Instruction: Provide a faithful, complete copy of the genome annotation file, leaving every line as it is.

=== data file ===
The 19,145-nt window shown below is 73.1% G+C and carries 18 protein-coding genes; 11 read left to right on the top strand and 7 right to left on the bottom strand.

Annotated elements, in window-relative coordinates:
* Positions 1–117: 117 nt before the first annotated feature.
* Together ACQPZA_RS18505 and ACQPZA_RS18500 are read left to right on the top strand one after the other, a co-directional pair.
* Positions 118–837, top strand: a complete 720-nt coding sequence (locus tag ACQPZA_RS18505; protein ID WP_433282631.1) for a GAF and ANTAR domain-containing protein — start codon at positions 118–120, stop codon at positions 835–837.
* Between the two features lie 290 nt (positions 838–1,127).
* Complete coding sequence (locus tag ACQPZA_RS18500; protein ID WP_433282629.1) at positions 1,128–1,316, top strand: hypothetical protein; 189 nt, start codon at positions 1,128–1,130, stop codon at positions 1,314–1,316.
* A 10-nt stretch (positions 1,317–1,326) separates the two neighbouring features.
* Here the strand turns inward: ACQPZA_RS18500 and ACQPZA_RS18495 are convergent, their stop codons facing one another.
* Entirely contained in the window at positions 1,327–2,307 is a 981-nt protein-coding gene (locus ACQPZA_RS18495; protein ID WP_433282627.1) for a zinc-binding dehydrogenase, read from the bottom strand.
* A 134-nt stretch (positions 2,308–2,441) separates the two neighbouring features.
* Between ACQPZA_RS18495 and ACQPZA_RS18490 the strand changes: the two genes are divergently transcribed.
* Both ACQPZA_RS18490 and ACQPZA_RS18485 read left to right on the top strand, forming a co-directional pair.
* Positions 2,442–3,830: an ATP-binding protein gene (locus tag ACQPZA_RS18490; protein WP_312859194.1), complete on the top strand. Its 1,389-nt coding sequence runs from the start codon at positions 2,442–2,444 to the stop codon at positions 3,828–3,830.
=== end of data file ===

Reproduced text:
The 19,145-nt window shown below is 73.1% G+C and carries 18 protein-coding genes; 11 read left to right on the top strand and 7 right to left on the bottom strand.

Annotated elements, in window-relative coordinates:
* Positions 1–117: 117 nt before the first annotated feature.
* Together ACQPZA_RS18505 and ACQPZA_RS18500 are read left to right on the top strand one after the other, a co-directional pair.
* Positions 118–837, top strand: a complete 720-nt coding sequence (locus tag ACQPZA_RS18505; protein ID WP_433282631.1) for a GAF and ANTAR domain-containing protein — start codon at positions 118–120, stop codon at positions 835–837.
* Between the two features lie 290 nt (positions 838–1,127).
* Complete coding sequence (locus tag ACQPZA_RS18500; protein ID WP_433282629.1) at positions 1,128–1,316, top strand: hypothetical protein; 189 nt, start codon at positions 1,128–1,130, stop codon at positions 1,314–1,316.
* A 10-nt stretch (positions 1,317–1,326) separates the two neighbouring features.
* Here the strand turns inward: ACQPZA_RS18500 and ACQPZA_RS18495 are convergent, their stop codons facing one another.
* Entirely contained in the window at positions 1,327–2,307 is a 981-nt protein-coding gene (locus ACQPZA_RS18495; protein ID WP_433282627.1) for a zinc-binding dehydrogenase, read from the bottom strand.
* A 134-nt stretch (positions 2,308–2,441) separates the two neighbouring features.
* Between ACQPZA_RS18495 and ACQPZA_RS18490 the strand changes: the two genes are divergently transcribed.
* Both ACQPZA_RS18490 and ACQPZA_RS18485 read left to right on the top strand, forming a co-directional pair.
* Positions 2,442–3,830: an ATP-binding protein gene (locus tag ACQPZA_RS18490; protein WP_312859194.1), complete on the top strand. Its 1,389-nt coding sequence runs from the start codon at positions 2,442–2,444 to the stop codon at positions 3,828–3,830.